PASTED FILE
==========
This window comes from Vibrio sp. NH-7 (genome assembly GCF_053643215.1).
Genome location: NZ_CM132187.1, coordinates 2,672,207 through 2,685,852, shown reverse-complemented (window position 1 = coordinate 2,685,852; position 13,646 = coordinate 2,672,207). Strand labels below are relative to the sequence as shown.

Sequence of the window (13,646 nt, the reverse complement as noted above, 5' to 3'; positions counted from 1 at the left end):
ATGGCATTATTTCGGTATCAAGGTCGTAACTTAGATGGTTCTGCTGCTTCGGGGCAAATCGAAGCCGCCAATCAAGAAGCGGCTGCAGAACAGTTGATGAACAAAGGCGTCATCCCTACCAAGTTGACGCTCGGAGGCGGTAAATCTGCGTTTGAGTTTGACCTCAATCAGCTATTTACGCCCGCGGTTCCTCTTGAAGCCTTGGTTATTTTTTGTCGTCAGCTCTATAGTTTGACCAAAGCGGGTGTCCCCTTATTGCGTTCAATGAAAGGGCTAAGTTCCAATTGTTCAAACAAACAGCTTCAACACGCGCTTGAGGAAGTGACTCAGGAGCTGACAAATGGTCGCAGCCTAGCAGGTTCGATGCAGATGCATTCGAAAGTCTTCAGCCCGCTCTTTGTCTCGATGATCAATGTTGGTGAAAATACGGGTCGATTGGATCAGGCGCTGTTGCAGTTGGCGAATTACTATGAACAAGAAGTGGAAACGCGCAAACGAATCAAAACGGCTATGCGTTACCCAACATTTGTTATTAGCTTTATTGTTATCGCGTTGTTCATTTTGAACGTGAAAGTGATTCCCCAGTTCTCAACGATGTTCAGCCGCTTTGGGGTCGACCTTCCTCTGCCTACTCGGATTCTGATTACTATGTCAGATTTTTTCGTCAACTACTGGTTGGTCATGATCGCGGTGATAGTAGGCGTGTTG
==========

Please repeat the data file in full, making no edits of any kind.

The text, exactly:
This window comes from Vibrio sp. NH-7 (genome assembly GCF_053643215.1).
Genome location: NZ_CM132187.1, coordinates 2,672,207 through 2,685,852, shown reverse-complemented (window position 1 = coordinate 2,685,852; position 13,646 = coordinate 2,672,207). Strand labels below are relative to the sequence as shown.

Sequence of the window (13,646 nt, the reverse complement as noted above, 5' to 3'; positions counted from 1 at the left end):
ATGGCATTATTTCGGTATCAAGGTCGTAACTTAGATGGTTCTGCTGCTTCGGGGCAAATCGAAGCCGCCAATCAAGAAGCGGCTGCAGAACAGTTGATGAACAAAGGCGTCATCCCTACCAAGTTGACGCTCGGAGGCGGTAAATCTGCGTTTGAGTTTGACCTCAATCAGCTATTTACGCCCGCGGTTCCTCTTGAAGCCTTGGTTATTTTTTGTCGTCAGCTCTATAGTTTGACCAAAGCGGGTGTCCCCTTATTGCGTTCAATGAAAGGGCTAAGTTCCAATTGTTCAAACAAACAGCTTCAACACGCGCTTGAGGAAGTGACTCAGGAGCTGACAAATGGTCGCAGCCTAGCAGGTTCGATGCAGATGCATTCGAAAGTCTTCAGCCCGCTCTTTGTCTCGATGATCAATGTTGGTGAAAATACGGGTCGATTGGATCAGGCGCTGTTGCAGTTGGCGAATTACTATGAACAAGAAGTGGAAACGCGCAAACGAATCAAAACGGCTATGCGTTACCCAACATTTGTTATTAGCTTTATTGTTATCGCGTTGTTCATTTTGAACGTGAAAGTGATTCCCCAGTTCTCAACGATGTTCAGCCGCTTTGGGGTCGACCTTCCTCTGCCTACTCGGATTCTGATTACTATGTCAGATTTTTTCGTCAACTACTGGTTGGTCATGATCGCGGTGATAGTAGGCGTGTTG